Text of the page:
Bidding in 28 GHz spectrum pauses for Thanksgiving holiday

spectrum
Honolulu attracted the highest bid of all during the 14th round, netting a $6,035,000 bid. (Pixabay)

The FCC has temporarily paused bidding in its 28 GHz spectrum auction to give interested parties a break over the Thanksgiving holiday weekend or at least ensure their full attention once bidding resumes Nov. 26. The total amount of provisionally winning bids reached $145,136,710 at the end of round 14.

Prior to the short break in action, growth in the total amount bid has waned with each subsequent round of bidding. Bids in round 14, like the nine previous rounds of bidding, grew at a smaller rate than in the round before it.

The decline in growth could be a troubling pattern if it holds through the remainder of the auction, but the total bid amounts continue to increase and interest doesn’t seem to be fading as the figures climb higher. The total amount bid to date is now nearly four times greater than the first round. When Auction 101 kicked off on Nov. 14, the first round of bidding ended with a total amount of $36,428,510 in provisionally winning bids.

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RELATED: Action slows in 28 GHz spectrum auction, but bids pass $85M mark

The final round of bidding before the holiday break represented a 7.44% increase from the previous round. Meanwhile, round-to-round percentage increases have been in the single digits since the 10th round.

Honolulu attracted the highest bid of all during the 14th round, netting a $6,035,000 bid for a spectrum license in the Hawaiian capital. During the latest round, 13 markets attracted bids in the seven-figure range. One bidder in particular appears to be making a determined push for spectrum licenses in Pennsylvania where six locations—Berks, Lancaster, Lehigh, Luzerne, Northampton and York—reached bids higher than $1 million.

Other markets that generated the highest bids during the latest round include Hidalgo, Texas ($2.8 million); Kern, California ($2.6 million); Volusia, Florida ($1.8 million); El Paso, Colorado ($1.12 million); and Cameron, Texas ($1.1 million).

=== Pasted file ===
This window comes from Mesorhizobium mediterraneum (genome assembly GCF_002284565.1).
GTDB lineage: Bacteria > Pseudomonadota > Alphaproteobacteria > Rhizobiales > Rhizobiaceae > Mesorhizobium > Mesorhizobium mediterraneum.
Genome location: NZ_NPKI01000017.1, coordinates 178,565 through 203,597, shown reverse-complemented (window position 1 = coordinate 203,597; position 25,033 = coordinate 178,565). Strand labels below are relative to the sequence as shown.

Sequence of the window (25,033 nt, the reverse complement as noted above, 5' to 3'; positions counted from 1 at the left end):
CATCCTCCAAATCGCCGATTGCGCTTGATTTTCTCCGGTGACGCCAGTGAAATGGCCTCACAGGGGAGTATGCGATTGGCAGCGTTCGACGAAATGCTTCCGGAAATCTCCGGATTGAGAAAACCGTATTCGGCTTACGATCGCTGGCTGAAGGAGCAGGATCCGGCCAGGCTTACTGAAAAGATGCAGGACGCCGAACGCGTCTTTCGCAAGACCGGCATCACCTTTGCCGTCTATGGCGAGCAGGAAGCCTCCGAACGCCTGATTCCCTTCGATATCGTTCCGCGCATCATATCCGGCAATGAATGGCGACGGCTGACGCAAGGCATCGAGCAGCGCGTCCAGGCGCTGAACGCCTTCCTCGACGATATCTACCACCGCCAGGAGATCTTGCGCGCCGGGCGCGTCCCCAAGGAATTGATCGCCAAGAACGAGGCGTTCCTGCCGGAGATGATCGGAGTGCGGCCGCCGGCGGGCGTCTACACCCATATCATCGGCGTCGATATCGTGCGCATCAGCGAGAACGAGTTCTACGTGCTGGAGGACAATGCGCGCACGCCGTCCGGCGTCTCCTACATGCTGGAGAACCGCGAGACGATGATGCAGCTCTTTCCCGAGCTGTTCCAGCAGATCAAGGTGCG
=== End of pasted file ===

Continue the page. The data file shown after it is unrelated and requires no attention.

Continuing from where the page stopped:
Auction 101, which covers 1.55 gigahertz of high-band spectrum, is a critical asset for the deployment of 5G, internet of things services and other next-generation technologies, according to the FCC. When bidding resumes Nov. 26, the FCC is scheduled to continue conducting four rounds of bidding per day.

The auction will end when there are no more bids, so if action doesn’t pick up soon the 28 GHz spectrum auction could conclude in lackluster fashion. Numerous locations are still collecting bids as low as $220, but auctions are unpredictable and bidding could intensify after the 40 qualified bidders get back to work after the holiday weekend.

The 28 GHz auction, and soon-to-follow 24 GHz auction, were expected to pull in billions of dollars for the U.S. Treasury. It’s unclear at this point just how much higher bidding will go and if the spectrum auction for 24 GHz spectrum, dubbed Auction 102, will generate greater interest. However, because the 28 GHz band is already mostly owned by Verizon, the current auction is limited to a scattering of licenses across roughly a quarter of the country. The 24 GHz licenses being auctioned off in Auction 102 will cover most locations in the country, including its largest cities.

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